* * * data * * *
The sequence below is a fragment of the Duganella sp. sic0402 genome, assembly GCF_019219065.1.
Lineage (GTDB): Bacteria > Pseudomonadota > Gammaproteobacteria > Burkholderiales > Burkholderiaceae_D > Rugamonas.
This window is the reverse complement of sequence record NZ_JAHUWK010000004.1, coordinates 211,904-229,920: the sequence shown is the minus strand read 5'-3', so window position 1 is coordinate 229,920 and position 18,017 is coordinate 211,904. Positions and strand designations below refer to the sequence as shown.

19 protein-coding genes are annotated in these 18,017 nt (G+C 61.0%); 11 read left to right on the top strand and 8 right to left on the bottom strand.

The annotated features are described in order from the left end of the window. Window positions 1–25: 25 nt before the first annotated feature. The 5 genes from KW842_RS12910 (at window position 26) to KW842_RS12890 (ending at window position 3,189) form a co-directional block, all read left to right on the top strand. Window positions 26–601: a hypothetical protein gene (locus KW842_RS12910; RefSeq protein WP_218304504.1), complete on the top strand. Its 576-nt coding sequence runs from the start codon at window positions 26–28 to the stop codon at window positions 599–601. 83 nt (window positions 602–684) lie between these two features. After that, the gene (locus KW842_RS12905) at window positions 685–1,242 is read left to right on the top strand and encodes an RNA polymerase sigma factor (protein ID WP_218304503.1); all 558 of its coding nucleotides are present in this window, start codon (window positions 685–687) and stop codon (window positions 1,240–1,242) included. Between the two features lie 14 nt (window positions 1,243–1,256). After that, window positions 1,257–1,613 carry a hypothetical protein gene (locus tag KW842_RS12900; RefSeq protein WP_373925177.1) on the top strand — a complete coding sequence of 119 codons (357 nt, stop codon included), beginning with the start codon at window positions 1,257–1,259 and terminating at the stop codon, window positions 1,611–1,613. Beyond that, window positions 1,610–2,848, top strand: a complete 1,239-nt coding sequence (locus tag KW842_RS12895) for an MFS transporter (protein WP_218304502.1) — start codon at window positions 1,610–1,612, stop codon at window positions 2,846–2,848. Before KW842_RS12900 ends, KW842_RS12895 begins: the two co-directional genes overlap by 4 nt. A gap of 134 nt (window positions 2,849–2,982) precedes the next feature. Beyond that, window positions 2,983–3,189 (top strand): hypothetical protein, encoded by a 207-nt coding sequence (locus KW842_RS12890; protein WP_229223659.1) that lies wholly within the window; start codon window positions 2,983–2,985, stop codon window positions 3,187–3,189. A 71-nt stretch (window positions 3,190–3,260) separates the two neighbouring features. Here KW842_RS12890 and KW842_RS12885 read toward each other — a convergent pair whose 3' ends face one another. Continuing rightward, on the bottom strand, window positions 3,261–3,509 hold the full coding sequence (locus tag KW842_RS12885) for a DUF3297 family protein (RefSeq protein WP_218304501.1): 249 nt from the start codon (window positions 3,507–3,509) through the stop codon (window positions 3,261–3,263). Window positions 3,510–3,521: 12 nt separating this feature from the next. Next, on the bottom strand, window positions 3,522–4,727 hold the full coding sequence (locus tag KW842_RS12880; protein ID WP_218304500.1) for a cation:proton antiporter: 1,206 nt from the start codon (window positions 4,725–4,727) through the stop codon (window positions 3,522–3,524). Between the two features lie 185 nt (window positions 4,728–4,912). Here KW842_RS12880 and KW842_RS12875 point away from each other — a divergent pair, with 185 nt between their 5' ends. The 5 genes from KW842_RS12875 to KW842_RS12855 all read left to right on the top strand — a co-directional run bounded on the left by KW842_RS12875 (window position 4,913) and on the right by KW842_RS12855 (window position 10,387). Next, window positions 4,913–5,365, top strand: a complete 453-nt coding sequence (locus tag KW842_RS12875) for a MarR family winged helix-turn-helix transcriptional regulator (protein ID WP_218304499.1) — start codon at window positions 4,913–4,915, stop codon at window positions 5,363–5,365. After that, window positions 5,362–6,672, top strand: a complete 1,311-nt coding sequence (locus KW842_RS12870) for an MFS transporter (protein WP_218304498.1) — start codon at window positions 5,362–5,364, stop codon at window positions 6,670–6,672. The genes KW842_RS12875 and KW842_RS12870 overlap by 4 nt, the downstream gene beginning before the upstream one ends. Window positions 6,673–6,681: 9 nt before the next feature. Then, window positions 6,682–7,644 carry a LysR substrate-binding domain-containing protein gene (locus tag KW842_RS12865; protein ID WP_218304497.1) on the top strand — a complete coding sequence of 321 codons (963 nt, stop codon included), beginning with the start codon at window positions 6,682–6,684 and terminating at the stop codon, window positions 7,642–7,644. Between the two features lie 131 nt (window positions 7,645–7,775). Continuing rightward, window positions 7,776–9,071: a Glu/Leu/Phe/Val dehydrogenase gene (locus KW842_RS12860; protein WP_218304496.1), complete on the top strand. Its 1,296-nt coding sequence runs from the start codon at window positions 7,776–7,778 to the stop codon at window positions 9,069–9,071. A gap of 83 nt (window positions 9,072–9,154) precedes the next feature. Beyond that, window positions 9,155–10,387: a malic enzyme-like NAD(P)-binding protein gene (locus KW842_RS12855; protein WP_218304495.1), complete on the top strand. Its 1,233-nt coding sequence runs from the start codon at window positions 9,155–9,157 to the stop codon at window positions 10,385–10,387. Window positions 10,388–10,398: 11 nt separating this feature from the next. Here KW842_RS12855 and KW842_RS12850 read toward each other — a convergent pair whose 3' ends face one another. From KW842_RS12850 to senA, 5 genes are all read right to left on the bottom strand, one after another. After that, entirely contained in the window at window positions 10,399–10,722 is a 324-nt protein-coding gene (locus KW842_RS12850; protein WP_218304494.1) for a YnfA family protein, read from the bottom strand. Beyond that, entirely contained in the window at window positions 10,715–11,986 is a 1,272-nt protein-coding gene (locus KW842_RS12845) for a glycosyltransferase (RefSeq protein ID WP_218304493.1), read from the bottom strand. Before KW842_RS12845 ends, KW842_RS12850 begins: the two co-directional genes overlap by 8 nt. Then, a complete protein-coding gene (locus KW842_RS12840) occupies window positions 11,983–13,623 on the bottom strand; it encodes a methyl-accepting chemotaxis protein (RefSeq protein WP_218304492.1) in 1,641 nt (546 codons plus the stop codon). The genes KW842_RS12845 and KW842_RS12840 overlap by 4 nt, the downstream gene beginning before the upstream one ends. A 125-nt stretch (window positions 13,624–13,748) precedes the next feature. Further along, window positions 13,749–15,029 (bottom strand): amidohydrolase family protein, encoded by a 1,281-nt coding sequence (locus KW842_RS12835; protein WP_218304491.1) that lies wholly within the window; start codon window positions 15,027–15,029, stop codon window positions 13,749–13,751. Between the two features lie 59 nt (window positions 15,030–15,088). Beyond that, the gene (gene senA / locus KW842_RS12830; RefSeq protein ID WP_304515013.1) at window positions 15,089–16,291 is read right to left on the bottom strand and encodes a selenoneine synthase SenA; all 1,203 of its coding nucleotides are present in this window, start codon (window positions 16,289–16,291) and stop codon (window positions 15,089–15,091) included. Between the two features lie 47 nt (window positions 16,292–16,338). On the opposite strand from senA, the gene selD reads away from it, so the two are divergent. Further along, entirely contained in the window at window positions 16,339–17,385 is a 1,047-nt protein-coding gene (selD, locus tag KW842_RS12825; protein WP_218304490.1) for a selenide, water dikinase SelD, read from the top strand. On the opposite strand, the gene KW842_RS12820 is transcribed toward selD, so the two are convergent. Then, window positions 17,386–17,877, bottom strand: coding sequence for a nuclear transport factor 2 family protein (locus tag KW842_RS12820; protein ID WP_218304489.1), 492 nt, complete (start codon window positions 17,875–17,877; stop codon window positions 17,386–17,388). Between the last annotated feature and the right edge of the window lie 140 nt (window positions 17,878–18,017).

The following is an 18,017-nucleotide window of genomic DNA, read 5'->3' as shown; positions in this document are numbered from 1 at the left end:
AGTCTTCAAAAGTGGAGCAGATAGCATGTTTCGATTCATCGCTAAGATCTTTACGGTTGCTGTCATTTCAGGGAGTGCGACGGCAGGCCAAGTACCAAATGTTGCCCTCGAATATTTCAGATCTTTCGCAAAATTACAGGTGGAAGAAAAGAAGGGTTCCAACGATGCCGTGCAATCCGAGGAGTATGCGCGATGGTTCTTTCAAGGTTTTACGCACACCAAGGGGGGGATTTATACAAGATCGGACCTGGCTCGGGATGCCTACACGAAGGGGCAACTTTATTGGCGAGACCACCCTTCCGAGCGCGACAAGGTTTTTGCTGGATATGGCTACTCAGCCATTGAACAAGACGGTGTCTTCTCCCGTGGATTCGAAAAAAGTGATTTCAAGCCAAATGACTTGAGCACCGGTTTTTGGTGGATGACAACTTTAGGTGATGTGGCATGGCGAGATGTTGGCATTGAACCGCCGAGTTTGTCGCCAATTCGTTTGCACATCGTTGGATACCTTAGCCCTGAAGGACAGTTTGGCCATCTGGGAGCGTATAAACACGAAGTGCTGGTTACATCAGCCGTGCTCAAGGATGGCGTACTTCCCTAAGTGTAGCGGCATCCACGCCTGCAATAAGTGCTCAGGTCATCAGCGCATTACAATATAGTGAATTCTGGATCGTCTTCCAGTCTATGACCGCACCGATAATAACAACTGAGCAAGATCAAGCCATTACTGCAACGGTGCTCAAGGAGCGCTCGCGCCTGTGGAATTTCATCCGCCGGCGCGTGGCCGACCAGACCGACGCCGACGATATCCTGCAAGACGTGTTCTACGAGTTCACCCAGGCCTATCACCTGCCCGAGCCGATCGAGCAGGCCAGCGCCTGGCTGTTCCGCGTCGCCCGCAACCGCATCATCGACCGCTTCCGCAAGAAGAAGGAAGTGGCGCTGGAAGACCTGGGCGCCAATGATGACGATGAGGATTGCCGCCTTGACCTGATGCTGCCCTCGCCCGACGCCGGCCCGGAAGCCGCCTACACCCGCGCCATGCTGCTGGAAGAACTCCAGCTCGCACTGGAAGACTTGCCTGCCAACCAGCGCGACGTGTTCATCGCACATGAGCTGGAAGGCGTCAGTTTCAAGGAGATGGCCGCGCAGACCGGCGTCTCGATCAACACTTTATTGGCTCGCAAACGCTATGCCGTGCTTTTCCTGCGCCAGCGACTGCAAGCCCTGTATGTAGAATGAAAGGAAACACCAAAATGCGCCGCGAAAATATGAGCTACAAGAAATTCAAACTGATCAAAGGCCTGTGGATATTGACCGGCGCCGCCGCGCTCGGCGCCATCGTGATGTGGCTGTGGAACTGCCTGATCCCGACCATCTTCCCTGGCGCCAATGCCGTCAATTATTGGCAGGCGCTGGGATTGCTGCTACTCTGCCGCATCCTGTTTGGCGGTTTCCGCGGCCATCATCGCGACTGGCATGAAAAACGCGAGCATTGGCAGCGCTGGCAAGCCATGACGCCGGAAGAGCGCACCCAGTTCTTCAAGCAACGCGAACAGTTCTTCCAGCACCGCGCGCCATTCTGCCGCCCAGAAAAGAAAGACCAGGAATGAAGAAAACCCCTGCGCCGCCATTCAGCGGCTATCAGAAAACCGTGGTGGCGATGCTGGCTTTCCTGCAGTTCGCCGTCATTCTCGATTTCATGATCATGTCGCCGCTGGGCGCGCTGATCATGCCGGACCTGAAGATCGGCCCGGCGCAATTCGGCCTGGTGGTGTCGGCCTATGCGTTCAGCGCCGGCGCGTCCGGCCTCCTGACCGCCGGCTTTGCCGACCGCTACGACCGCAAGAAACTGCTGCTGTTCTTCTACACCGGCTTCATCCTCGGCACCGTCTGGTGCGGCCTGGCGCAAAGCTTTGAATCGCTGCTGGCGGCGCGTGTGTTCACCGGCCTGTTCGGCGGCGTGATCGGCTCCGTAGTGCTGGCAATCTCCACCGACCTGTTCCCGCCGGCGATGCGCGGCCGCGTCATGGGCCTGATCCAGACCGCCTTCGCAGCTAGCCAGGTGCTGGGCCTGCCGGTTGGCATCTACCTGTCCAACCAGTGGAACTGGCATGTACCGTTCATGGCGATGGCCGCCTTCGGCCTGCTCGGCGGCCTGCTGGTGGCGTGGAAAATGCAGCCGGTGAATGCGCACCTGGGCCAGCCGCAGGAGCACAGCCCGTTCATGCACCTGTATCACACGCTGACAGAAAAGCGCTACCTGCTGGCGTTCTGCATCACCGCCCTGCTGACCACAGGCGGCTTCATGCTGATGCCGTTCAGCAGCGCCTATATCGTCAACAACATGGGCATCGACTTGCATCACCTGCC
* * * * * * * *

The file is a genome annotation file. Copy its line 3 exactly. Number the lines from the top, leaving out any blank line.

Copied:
This window is the reverse complement of sequence record NZ_JAHUWK010000004.1, coordinates 211,904-229,920: the sequence shown is the minus strand read 5'-3', so window position 1 is coordinate 229,920 and position 18,017 is coordinate 211,904. Positions and strand designations below refer to the sequence as shown.